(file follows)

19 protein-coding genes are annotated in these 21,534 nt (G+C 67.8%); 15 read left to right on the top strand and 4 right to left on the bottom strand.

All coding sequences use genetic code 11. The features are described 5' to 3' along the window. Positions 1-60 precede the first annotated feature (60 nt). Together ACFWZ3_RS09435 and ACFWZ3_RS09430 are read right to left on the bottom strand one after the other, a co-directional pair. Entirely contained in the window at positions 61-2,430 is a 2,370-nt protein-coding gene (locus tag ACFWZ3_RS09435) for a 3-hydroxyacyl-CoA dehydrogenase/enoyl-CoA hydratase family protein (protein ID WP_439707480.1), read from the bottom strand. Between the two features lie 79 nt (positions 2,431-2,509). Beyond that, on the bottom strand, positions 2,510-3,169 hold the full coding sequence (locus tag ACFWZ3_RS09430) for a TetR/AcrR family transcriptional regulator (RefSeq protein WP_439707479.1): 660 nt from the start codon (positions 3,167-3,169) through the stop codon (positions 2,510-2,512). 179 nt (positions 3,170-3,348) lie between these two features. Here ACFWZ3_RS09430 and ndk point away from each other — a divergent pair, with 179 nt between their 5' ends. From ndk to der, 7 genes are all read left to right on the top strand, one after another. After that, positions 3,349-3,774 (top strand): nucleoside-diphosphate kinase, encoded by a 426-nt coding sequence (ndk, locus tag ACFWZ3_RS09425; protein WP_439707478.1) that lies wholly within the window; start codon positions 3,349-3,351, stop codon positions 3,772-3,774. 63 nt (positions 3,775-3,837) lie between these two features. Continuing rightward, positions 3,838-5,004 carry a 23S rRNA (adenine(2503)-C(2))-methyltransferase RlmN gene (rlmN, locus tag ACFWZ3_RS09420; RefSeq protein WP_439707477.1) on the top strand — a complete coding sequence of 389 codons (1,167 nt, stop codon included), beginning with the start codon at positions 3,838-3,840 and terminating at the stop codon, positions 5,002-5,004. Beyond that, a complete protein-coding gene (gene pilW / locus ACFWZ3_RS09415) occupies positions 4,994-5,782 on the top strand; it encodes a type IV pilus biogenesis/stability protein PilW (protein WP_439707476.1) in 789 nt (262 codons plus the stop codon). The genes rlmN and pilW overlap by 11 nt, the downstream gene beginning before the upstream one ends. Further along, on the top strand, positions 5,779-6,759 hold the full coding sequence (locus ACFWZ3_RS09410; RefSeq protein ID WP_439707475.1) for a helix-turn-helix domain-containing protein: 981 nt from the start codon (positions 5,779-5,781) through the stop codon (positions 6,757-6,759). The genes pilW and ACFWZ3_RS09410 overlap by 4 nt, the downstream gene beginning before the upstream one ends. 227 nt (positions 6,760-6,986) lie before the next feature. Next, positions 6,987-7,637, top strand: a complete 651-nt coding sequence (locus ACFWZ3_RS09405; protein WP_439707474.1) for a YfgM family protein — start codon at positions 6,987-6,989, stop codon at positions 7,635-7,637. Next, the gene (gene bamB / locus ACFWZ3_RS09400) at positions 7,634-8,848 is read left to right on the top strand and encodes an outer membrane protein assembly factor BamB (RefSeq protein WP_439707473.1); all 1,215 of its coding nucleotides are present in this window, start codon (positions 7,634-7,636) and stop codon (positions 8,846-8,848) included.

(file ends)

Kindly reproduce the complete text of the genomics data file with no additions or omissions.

19 protein-coding genes are annotated in these 21,534 nt (G+C 67.8%); 15 read left to right on the top strand and 4 right to left on the bottom strand.

All coding sequences use genetic code 11. The features are described 5' to 3' along the window. Positions 1-60 precede the first annotated feature (60 nt). Together ACFWZ3_RS09435 and ACFWZ3_RS09430 are read right to left on the bottom strand one after the other, a co-directional pair. Entirely contained in the window at positions 61-2,430 is a 2,370-nt protein-coding gene (locus tag ACFWZ3_RS09435) for a 3-hydroxyacyl-CoA dehydrogenase/enoyl-CoA hydratase family protein (protein ID WP_439707480.1), read from the bottom strand. Between the two features lie 79 nt (positions 2,431-2,509). Beyond that, on the bottom strand, positions 2,510-3,169 hold the full coding sequence (locus tag ACFWZ3_RS09430) for a TetR/AcrR family transcriptional regulator (RefSeq protein WP_439707479.1): 660 nt from the start codon (positions 3,167-3,169) through the stop codon (positions 2,510-2,512). 179 nt (positions 3,170-3,348) lie between these two features. Here ACFWZ3_RS09430 and ndk point away from each other — a divergent pair, with 179 nt between their 5' ends. From ndk to der, 7 genes are all read left to right on the top strand, one after another. After that, positions 3,349-3,774 (top strand): nucleoside-diphosphate kinase, encoded by a 426-nt coding sequence (ndk, locus tag ACFWZ3_RS09425; protein WP_439707478.1) that lies wholly within the window; start codon positions 3,349-3,351, stop codon positions 3,772-3,774. 63 nt (positions 3,775-3,837) lie between these two features. Continuing rightward, positions 3,838-5,004 carry a 23S rRNA (adenine(2503)-C(2))-methyltransferase RlmN gene (rlmN, locus tag ACFWZ3_RS09420; RefSeq protein WP_439707477.1) on the top strand — a complete coding sequence of 389 codons (1,167 nt, stop codon included), beginning with the start codon at positions 3,838-3,840 and terminating at the stop codon, positions 5,002-5,004. Beyond that, a complete protein-coding gene (gene pilW / locus ACFWZ3_RS09415) occupies positions 4,994-5,782 on the top strand; it encodes a type IV pilus biogenesis/stability protein PilW (protein WP_439707476.1) in 789 nt (262 codons plus the stop codon). The genes rlmN and pilW overlap by 11 nt, the downstream gene beginning before the upstream one ends. Further along, on the top strand, positions 5,779-6,759 hold the full coding sequence (locus ACFWZ3_RS09410; RefSeq protein ID WP_439707475.1) for a helix-turn-helix domain-containing protein: 981 nt from the start codon (positions 5,779-5,781) through the stop codon (positions 6,757-6,759). The genes pilW and ACFWZ3_RS09410 overlap by 4 nt, the downstream gene beginning before the upstream one ends. 227 nt (positions 6,760-6,986) lie before the next feature. Next, positions 6,987-7,637, top strand: a complete 651-nt coding sequence (locus ACFWZ3_RS09405; protein WP_439707474.1) for a YfgM family protein — start codon at positions 6,987-6,989, stop codon at positions 7,635-7,637. Next, the gene (gene bamB / locus ACFWZ3_RS09400) at positions 7,634-8,848 is read left to right on the top strand and encodes an outer membrane protein assembly factor BamB (RefSeq protein WP_439707473.1); all 1,215 of its coding nucleotides are present in this window, start codon (positions 7,634-7,636) and stop codon (positions 8,846-8,848) included.